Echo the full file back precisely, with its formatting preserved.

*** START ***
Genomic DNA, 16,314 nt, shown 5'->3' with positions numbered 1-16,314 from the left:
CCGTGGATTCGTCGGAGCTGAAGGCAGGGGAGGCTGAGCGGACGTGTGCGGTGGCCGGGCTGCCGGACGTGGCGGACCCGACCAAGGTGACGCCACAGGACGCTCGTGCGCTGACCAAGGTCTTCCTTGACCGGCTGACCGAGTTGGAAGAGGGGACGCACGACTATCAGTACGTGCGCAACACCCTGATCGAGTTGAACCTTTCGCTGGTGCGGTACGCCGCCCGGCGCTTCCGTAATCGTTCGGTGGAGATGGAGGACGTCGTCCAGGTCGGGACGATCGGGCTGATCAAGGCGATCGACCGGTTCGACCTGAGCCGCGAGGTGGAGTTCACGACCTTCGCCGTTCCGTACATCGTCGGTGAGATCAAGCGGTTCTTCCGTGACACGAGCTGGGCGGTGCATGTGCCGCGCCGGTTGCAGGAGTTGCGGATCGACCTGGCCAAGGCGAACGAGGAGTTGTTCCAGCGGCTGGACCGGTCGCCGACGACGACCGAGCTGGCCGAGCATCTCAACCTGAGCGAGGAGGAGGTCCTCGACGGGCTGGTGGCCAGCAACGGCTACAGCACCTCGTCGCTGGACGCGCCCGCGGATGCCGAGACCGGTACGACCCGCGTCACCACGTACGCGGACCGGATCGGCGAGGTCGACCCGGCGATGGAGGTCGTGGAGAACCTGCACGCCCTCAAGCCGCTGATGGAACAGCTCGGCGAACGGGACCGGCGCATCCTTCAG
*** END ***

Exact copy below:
Genomic DNA, 16,314 nt, shown 5'->3' with positions numbered 1-16,314 from the left:
CCGTGGATTCGTCGGAGCTGAAGGCAGGGGAGGCTGAGCGGACGTGTGCGGTGGCCGGGCTGCCGGACGTGGCGGACCCGACCAAGGTGACGCCACAGGACGCTCGTGCGCTGACCAAGGTCTTCCTTGACCGGCTGACCGAGTTGGAAGAGGGGACGCACGACTATCAGTACGTGCGCAACACCCTGATCGAGTTGAACCTTTCGCTGGTGCGGTACGCCGCCCGGCGCTTCCGTAATCGTTCGGTGGAGATGGAGGACGTCGTCCAGGTCGGGACGATCGGGCTGATCAAGGCGATCGACCGGTTCGACCTGAGCCGCGAGGTGGAGTTCACGACCTTCGCCGTTCCGTACATCGTCGGTGAGATCAAGCGGTTCTTCCGTGACACGAGCTGGGCGGTGCATGTGCCGCGCCGGTTGCAGGAGTTGCGGATCGACCTGGCCAAGGCGAACGAGGAGTTGTTCCAGCGGCTGGACCGGTCGCCGACGACGACCGAGCTGGCCGAGCATCTCAACCTGAGCGAGGAGGAGGTCCTCGACGGGCTGGTGGCCAGCAACGGCTACAGCACCTCGTCGCTGGACGCGCCCGCGGATGCCGAGACCGGTACGACCCGCGTCACCACGTACGCGGACCGGATCGGCGAGGTCGACCCGGCGATGGAGGTCGTGGAGAACCTGCACGCCCTCAAGCCGCTGATGGAACAGCTCGGCGAACGGGACCGGCGCATCCTTCAG